For fed-batch cultivation in shake flasks and microtiter plates, an enzyme-controlled glucose auto-delivery system was published recently [7, 8]. Furthermore, a polymer-based controlled-release system for fed-batch cultivation of microorganisms in shake flasks without the need for additional equipment or enzymes was developed by Jeude et al. . This controlled-release system contains a silicone elastomer (polydimethylsiloxane) matrix in which glucose crystals are encased. Various applications benefit from this system allowing the controlled-release of glucose in shake flasks (disc-shaped form freely suspended in culture media)  or in microtiter plates (suspended or immobilized at the bottom of each well) [9–11]. This controlled-release of glucose in fed-batch cultivations in shake flasks thereby allows the user to reduce the initial substrate concentration in the medium.
The pH-value is an important parameter for cultivating microorganisms. The best pH-range for cultivating e.g. Escherichia coli is 6.5-7.5, and varies with temperature [12, 13]. The metabolic activity of the cultivated microorganisms influences the pH-value of the surrounding medium in different ways. As microorganisms cultivated in mineral media with glucose or glycerol as carbon source and ammonium salt as nitrogen source, produce one proton [H+] per consumed molecule of ammonium [13–16], the pH of the medium decreases during the cultivation. Furthermore, under oxygen-limiting conditions and in the overflow metabolism, E. coli produce acetate. This also decreases the pH-value. Once the glucose is depleted and the pH in the medium is not too low for growth of the microorganisms, the accumulated acetate is consumed as a second carbon source and the pH subsequently increases [17, 18]. Moreover, metabolically generated bicarbonate ions accumulate in the medium and decrease the pH-value . Therefore, the pH-value changes significantly during fermentations. Consequently, a pH-control is absolutely vital to maintain physiological pH values during microbial cultivation .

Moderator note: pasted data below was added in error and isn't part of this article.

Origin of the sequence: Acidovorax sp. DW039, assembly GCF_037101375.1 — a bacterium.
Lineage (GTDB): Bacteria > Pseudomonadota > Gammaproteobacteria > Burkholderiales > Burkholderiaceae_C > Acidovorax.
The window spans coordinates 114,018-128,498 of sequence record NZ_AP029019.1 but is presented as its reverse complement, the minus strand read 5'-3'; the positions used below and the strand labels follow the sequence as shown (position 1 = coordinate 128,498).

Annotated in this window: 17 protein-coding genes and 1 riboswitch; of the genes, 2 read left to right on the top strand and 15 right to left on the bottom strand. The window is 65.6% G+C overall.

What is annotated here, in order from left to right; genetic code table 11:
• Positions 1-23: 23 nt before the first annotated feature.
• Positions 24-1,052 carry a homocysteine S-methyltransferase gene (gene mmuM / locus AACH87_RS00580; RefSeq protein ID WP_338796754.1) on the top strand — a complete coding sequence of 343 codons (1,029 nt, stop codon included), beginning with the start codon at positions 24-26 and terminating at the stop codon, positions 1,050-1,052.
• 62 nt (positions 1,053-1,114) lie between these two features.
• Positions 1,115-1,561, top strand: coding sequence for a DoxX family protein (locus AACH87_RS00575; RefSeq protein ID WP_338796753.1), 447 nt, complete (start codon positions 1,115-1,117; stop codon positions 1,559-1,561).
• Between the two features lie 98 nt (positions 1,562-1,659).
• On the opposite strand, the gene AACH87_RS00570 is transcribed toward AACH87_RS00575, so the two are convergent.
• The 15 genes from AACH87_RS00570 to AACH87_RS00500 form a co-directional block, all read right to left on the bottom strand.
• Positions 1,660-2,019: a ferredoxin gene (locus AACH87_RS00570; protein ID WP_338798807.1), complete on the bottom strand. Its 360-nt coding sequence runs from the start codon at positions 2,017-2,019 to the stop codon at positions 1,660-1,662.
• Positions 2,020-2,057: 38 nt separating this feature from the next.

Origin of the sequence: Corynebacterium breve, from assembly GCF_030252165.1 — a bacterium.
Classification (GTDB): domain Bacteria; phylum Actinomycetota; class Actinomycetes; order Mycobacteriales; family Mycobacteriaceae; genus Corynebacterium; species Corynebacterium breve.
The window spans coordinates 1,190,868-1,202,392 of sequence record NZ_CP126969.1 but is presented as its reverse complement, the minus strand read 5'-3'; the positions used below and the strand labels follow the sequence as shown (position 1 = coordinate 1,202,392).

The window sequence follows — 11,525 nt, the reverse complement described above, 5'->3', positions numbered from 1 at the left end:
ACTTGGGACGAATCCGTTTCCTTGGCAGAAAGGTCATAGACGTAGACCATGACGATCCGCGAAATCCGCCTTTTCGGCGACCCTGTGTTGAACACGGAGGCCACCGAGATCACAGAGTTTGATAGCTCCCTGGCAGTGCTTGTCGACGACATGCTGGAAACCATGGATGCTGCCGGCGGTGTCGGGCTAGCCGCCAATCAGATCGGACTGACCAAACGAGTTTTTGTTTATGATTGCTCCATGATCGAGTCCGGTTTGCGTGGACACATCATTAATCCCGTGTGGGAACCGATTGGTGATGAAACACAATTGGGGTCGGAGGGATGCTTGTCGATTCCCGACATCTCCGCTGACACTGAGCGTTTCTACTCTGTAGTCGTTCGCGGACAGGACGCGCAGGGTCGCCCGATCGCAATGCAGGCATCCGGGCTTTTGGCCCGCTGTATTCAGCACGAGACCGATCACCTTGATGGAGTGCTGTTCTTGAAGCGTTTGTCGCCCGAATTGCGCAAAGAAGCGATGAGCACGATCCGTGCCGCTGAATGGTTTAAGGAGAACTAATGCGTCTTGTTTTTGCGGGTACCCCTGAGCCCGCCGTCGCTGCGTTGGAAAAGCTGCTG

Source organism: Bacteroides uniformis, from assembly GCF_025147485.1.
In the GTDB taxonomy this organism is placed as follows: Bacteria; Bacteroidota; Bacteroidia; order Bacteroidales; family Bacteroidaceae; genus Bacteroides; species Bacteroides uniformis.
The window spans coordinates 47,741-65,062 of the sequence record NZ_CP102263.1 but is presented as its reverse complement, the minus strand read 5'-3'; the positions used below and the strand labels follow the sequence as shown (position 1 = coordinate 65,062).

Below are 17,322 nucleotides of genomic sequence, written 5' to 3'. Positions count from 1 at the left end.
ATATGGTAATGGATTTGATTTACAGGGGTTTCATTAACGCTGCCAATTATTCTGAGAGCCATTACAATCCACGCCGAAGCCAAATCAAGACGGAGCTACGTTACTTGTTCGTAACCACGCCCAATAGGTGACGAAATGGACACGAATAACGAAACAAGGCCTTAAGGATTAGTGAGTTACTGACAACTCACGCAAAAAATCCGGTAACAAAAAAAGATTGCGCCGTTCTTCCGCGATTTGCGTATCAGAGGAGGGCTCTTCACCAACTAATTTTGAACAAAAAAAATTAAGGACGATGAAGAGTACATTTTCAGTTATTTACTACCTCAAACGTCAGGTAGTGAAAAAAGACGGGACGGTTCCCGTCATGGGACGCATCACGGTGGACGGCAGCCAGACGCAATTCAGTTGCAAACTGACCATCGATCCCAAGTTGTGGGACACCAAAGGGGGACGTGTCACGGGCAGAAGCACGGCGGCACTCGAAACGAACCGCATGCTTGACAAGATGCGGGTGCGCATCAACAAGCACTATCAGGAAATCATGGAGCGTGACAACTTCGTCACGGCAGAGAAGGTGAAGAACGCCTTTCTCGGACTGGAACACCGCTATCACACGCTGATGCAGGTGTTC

One of the most important differences between small- and large-scale is the control of the pH of the medium. Weuster-Botz et al. presented a system for pH-control in shake flasks that applies pH-probes, pumps, storage vessels for pH controlling agents and other equipment [19, 20]. However, as this system is complex, it is impractical for high-throughput applications.
E. coli K12 and E. coli BL21 pRSET eYFP-IL6  were used as model microorganisms. Stock solutions were maintained in glycerol at -80°C in LB medium. E. coli BL21 pRSET eYFP-IL6 cultures additionally contained 100 μg/mL ampicilin.
Media and Solutions
Modified Wilms & Reuss synthetic medium (henceforth referred to as Wilms-MOPS medium) was used for E. coli cultivations [18, 22]. The medium consists of 20 g/L glucose or 20 g/L glycerol; 5 g/L (NH4)2SO4; 0.5 g/L NH4Cl; 3 g/L K2HPO4; 2 g/L Na2SO4; 0.5 g/L MgSO4·7H2O; 41.85 g/L (0.2 M) 3-(N-morpholino)-propanesulfonic acid (MOPS); 0.01 g/L thiamine hydrochloride; 1 mL/L trace element solution (0.54 g/L ZnSO4·7H2O; 0.48 g/L CuSO4·5H2O; 0.3 g/L MnSO4·H2O; 0.54 g/L CoCl2·6H2O; 41.76 g/L FeCl3·6H2O; 1.98 g/L CaCl2·2H2O; 33.39 g/L Na2EDTA (Titriplex III). For cultivations with E. coli BL21 pRSET eYFP-IL6 0.1 g/L ampicillin were added. The pH was adjusted to 7.5 with NaOH. The typical MOPS buffer concentration of 0.2 M was used for precultures and for reference cultivations with glucose and glycerol, respectively. For other experiments different MOPS buffer concentrations and different initial pH-values were used and are mentioned in the respective experiment description.